Factbox: Margin calls in the spotlight in the turmoil of the energy market in Europe

Flames from a gas burner are reflected on a stove in a private house in Bad Honnef near Bonn, Germany, October 11, 2021. REUTERS / Wolfgang Rattay

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Jan. 11 (Reuters) – Soaring electricity prices rocked energy companies across Europe, forcing Germany’s Uniper (UN01.DE) to secure credit lines of up to $ 11 billion last week .

RWE, another of Germany’s largest utilities, said it had also built up credit provisions. Read more

On Tuesday, his German colleague STEAG said he had secured at least 100 million euros ($ 113 million) in additional funding to protect him from soaring prices and market volatility. Read more

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The surge in European prices, up 250%, left some companies at risk, forcing them to deposit additional funds to cover payments related to hedges, known as margin calls.

Margin calls arise when the gap between ‘spot’ electricity prices and the level at which utilities have sold their forward generation becomes too large, forcing them to display the margin as evidence that they can deliver. in the unlikely event of a fault.

On delivery, these contracts are usually unwound and the money goes back to the utilities, which is business as usual as long as the price fluctuations aren’t too great.

However, recent volatility has changed this dynamic, leading utilities to seek more financial leeway. Read more

Below is an overview of how margin calls work:

– The wholesale and commodity trading markets for gas, electricity, coal, petroleum and its products regularly require down payments from operators to cover open liabilities, which increase in the event of fluctuations without previous.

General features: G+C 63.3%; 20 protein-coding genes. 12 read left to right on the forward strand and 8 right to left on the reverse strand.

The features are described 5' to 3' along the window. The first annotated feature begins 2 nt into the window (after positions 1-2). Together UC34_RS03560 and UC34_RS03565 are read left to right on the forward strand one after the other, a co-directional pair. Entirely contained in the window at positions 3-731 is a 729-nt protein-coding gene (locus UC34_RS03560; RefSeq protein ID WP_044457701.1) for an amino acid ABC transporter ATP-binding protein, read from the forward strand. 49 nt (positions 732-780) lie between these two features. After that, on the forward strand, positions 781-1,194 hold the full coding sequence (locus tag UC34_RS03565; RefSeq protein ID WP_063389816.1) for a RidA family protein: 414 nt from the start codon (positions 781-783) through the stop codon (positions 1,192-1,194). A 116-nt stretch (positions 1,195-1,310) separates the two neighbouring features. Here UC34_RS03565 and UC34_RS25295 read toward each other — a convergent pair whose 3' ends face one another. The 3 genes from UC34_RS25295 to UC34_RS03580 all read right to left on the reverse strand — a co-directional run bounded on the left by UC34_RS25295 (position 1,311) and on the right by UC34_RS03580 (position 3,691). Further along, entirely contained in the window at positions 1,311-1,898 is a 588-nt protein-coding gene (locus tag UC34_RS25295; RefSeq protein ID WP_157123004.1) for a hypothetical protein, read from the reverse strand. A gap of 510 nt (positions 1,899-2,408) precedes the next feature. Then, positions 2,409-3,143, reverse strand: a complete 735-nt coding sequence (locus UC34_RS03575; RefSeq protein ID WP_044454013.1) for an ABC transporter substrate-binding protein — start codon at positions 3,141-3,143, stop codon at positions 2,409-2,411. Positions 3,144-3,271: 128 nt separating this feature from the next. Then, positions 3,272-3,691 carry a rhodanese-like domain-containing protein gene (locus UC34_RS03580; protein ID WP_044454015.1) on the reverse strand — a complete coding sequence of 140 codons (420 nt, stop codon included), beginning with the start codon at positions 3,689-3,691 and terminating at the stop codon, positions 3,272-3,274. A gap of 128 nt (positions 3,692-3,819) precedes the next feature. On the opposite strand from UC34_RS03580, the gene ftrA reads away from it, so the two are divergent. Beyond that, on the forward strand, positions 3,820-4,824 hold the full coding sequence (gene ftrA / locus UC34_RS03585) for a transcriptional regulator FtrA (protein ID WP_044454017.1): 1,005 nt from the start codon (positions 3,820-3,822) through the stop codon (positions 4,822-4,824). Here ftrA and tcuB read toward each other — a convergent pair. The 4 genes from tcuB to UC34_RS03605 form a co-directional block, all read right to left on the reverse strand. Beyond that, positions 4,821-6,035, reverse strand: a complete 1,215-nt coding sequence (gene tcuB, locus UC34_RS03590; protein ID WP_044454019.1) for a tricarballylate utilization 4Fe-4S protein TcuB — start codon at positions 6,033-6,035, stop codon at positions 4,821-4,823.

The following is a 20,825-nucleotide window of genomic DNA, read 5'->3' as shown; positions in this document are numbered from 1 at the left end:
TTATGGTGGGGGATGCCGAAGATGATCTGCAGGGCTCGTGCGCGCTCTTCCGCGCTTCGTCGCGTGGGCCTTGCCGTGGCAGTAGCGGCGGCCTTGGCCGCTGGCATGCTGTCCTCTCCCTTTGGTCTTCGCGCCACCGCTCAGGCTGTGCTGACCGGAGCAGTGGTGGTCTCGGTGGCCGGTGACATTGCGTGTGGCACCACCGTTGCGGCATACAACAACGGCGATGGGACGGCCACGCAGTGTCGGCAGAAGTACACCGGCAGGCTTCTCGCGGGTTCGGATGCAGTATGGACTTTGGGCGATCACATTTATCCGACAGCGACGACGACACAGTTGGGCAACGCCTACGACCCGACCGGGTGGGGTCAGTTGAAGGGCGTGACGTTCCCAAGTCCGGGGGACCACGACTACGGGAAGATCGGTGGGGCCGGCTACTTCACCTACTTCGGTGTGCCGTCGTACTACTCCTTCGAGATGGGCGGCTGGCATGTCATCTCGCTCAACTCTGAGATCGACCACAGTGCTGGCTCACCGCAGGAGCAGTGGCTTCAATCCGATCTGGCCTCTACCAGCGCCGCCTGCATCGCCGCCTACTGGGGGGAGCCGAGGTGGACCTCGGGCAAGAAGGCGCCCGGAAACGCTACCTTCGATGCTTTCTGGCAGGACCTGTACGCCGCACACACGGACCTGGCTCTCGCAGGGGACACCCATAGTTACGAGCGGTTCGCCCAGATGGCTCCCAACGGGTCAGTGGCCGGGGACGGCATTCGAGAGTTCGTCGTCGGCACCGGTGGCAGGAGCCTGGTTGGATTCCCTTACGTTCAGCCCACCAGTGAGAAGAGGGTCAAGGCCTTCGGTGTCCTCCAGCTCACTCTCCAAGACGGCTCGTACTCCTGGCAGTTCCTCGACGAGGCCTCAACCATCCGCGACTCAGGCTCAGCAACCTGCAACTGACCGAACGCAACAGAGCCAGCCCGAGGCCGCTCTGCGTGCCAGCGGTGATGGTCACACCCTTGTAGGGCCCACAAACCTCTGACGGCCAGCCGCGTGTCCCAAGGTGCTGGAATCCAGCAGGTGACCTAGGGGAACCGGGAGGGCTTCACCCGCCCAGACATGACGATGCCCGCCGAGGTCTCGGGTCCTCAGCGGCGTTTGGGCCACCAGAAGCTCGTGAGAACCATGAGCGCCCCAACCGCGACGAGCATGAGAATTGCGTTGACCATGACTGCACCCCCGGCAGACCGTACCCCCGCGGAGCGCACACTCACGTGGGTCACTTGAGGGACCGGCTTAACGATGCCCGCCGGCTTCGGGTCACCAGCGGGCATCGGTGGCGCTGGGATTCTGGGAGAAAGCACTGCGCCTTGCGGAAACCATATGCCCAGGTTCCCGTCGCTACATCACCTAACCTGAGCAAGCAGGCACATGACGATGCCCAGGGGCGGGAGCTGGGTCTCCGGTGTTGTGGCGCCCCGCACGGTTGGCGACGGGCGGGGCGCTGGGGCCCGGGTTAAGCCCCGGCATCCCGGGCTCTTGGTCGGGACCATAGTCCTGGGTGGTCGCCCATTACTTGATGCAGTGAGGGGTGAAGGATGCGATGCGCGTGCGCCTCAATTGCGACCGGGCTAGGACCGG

– Selling future production in advance requires paying buyers a deposit in case the producer cannot deliver. Once the offer is received, the producer gets his money back.

– When prices double, triple or quadruple like in recent weeks, forward shipments increase in value and must be secured with more cash.

– Independent trading companies, brokers and producers’ trading rooms also speculate on production, export and import, for example by selling short positions with a view to subsequent buyback, at lower cost.

– Margin payments can be waived in bilateral and confidential agreements when partners feel they are immune to counterparty risks.

– When companies optimize their hedging measures, they regularly seek to use cross-margin and netting opportunities to limit overheads and exposures.

– In fact, borrowing money to finance the margin involves the payment of interest and involves expenses that companies do not then have to devote to other areas of investment.

– Europe’s energy crisis has been more manageable for industry leaders with larger reserves, whose profits are also expected to benefit greatly from higher incomes from rising prices.

($ 1 = € 0.8821)

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Reporting by Vera Eckert and Julia Payne; Editing by Alexander Smith

Our Standards: Thomson Reuters Trust Principles.

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